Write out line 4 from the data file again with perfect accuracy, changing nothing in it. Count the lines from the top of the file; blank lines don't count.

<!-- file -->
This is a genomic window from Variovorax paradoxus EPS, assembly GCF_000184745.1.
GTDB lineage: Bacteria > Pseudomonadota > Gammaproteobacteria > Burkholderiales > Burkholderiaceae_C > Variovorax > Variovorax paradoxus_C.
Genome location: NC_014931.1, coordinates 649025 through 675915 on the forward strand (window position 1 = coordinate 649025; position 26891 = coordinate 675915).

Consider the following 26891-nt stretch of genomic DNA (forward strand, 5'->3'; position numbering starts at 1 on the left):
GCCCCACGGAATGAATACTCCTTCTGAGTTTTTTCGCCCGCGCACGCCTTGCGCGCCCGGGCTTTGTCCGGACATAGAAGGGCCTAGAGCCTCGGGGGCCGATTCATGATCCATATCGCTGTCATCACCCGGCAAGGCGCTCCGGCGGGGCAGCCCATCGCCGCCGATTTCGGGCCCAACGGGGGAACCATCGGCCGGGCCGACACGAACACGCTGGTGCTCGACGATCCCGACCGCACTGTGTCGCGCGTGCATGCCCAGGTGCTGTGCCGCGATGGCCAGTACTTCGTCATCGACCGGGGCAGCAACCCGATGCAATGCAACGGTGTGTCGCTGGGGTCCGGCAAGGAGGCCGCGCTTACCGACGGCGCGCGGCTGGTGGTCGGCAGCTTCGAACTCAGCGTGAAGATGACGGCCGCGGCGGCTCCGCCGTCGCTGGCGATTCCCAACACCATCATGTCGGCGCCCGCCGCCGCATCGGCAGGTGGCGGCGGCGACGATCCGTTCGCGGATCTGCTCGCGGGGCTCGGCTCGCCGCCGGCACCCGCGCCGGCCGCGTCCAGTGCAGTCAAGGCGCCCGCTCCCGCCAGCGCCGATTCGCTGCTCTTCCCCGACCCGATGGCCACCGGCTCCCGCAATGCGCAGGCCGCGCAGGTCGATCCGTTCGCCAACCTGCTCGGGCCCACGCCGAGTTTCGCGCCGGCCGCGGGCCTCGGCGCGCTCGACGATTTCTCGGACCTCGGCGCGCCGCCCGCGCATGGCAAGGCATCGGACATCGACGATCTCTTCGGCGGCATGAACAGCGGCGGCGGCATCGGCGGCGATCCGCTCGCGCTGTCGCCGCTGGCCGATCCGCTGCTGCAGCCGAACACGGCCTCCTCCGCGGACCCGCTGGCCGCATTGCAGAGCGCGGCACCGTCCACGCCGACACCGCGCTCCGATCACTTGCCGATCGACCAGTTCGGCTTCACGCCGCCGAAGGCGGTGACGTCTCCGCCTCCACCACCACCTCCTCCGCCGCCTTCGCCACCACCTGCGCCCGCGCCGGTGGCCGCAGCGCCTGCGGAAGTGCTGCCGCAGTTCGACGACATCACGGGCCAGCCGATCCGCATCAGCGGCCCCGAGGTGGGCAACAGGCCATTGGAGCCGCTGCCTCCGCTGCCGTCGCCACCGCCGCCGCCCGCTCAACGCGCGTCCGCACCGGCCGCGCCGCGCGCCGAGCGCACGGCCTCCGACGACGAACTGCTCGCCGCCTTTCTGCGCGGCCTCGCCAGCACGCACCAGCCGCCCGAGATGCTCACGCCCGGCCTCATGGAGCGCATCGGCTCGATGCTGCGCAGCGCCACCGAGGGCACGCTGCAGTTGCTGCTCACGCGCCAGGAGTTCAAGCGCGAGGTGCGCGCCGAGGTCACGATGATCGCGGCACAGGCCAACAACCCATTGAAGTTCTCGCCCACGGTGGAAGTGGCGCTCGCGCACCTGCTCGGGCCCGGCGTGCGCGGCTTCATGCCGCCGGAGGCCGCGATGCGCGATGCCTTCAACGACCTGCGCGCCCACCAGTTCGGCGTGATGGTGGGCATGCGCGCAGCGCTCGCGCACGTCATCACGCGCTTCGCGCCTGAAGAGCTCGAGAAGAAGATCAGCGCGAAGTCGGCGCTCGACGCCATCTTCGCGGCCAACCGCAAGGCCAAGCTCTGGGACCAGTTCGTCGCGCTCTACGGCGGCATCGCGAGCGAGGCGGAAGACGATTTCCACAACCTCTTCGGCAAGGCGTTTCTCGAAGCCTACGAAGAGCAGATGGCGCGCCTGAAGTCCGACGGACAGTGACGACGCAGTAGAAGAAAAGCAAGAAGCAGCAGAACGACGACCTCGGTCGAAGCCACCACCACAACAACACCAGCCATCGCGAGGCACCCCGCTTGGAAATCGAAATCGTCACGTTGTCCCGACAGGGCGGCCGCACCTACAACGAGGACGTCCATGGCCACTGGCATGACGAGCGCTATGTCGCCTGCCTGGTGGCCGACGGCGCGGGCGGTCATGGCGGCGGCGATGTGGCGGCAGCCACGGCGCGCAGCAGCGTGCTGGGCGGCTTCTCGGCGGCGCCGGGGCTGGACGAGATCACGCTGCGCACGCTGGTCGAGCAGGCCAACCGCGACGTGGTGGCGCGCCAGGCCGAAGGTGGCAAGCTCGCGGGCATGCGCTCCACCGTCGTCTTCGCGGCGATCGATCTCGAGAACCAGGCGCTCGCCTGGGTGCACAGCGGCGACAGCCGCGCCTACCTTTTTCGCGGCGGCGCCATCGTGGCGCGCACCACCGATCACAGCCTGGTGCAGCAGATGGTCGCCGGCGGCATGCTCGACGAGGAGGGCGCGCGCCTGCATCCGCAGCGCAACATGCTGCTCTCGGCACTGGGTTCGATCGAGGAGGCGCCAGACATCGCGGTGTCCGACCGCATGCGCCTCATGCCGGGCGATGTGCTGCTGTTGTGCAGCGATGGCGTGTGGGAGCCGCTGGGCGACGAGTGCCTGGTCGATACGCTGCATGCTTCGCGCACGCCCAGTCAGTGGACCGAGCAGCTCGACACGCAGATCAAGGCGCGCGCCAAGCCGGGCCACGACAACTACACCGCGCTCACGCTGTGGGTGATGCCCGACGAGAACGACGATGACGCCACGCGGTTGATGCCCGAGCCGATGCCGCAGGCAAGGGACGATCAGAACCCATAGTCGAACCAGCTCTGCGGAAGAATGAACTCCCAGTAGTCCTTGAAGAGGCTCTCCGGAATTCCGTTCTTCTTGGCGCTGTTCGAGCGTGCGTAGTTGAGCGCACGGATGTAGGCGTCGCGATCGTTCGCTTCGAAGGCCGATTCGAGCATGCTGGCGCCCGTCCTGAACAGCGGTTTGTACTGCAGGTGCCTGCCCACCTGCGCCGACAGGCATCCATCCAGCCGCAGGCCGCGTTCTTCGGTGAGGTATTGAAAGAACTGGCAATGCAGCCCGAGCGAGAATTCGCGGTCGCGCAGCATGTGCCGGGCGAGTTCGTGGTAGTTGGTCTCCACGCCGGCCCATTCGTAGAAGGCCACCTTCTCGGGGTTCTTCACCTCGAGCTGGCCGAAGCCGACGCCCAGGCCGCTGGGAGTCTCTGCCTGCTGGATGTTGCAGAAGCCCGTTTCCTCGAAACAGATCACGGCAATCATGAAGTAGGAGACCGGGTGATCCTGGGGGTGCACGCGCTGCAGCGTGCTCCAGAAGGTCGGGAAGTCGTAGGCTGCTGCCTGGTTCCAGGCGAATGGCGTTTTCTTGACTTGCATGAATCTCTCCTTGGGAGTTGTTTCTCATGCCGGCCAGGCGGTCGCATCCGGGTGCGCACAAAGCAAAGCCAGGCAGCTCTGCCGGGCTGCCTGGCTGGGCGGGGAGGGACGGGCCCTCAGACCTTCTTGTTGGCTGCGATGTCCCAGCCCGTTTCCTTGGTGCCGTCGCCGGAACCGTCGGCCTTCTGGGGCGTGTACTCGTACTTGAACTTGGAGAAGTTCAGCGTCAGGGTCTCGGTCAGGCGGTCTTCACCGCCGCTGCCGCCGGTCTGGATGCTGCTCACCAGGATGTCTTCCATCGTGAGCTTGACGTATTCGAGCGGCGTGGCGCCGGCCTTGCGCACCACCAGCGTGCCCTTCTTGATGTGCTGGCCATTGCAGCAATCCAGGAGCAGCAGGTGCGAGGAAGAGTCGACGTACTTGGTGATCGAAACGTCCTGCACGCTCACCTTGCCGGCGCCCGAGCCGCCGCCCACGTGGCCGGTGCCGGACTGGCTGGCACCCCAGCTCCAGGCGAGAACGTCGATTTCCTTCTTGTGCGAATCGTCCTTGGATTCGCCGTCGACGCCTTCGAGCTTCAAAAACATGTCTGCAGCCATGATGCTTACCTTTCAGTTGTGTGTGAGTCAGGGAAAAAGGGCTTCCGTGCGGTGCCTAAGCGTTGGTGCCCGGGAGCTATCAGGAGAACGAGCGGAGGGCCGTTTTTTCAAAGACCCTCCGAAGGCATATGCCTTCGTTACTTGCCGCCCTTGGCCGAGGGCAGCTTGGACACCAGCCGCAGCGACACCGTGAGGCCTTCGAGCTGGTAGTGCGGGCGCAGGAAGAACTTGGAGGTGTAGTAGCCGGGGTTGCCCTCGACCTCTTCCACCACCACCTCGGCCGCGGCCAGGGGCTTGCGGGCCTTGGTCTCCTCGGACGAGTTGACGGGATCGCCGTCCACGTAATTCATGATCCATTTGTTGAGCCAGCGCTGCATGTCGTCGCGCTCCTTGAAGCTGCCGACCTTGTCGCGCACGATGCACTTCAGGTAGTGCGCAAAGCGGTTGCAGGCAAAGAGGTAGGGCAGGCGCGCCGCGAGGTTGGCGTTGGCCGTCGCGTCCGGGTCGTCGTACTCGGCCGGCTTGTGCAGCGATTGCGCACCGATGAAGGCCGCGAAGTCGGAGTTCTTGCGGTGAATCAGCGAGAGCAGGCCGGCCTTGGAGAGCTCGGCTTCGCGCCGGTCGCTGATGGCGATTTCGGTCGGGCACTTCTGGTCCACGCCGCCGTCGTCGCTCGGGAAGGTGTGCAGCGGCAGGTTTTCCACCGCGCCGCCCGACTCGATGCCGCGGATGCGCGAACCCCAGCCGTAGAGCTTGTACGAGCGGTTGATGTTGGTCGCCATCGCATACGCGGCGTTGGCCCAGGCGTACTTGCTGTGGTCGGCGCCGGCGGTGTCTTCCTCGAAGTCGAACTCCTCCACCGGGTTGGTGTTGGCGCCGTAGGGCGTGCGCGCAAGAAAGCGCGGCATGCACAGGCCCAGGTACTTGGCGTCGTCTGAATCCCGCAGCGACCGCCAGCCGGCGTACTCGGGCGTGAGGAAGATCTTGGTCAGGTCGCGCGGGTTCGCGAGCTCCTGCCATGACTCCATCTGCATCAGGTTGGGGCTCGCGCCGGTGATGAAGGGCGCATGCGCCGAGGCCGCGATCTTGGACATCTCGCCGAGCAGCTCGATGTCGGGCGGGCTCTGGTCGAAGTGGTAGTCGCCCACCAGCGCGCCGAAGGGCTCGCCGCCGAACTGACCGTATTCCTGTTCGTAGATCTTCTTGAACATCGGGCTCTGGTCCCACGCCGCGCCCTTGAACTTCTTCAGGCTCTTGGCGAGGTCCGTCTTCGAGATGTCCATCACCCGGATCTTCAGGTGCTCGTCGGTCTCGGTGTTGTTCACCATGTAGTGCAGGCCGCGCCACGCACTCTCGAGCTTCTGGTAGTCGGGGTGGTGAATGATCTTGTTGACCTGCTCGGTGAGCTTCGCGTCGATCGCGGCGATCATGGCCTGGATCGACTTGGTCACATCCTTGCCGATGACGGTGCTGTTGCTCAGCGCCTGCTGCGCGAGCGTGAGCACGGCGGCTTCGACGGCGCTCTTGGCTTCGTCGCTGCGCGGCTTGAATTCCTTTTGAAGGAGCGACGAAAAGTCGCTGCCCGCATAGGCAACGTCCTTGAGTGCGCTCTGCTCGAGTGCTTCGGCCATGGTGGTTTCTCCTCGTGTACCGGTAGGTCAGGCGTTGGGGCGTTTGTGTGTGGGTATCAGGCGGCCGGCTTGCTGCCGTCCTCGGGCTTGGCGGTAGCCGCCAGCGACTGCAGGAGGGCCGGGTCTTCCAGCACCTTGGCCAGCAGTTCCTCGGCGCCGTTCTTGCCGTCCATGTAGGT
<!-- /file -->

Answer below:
Consider the following 26891-nt stretch of genomic DNA (forward strand, 5'->3'; position numbering starts at 1 on the left):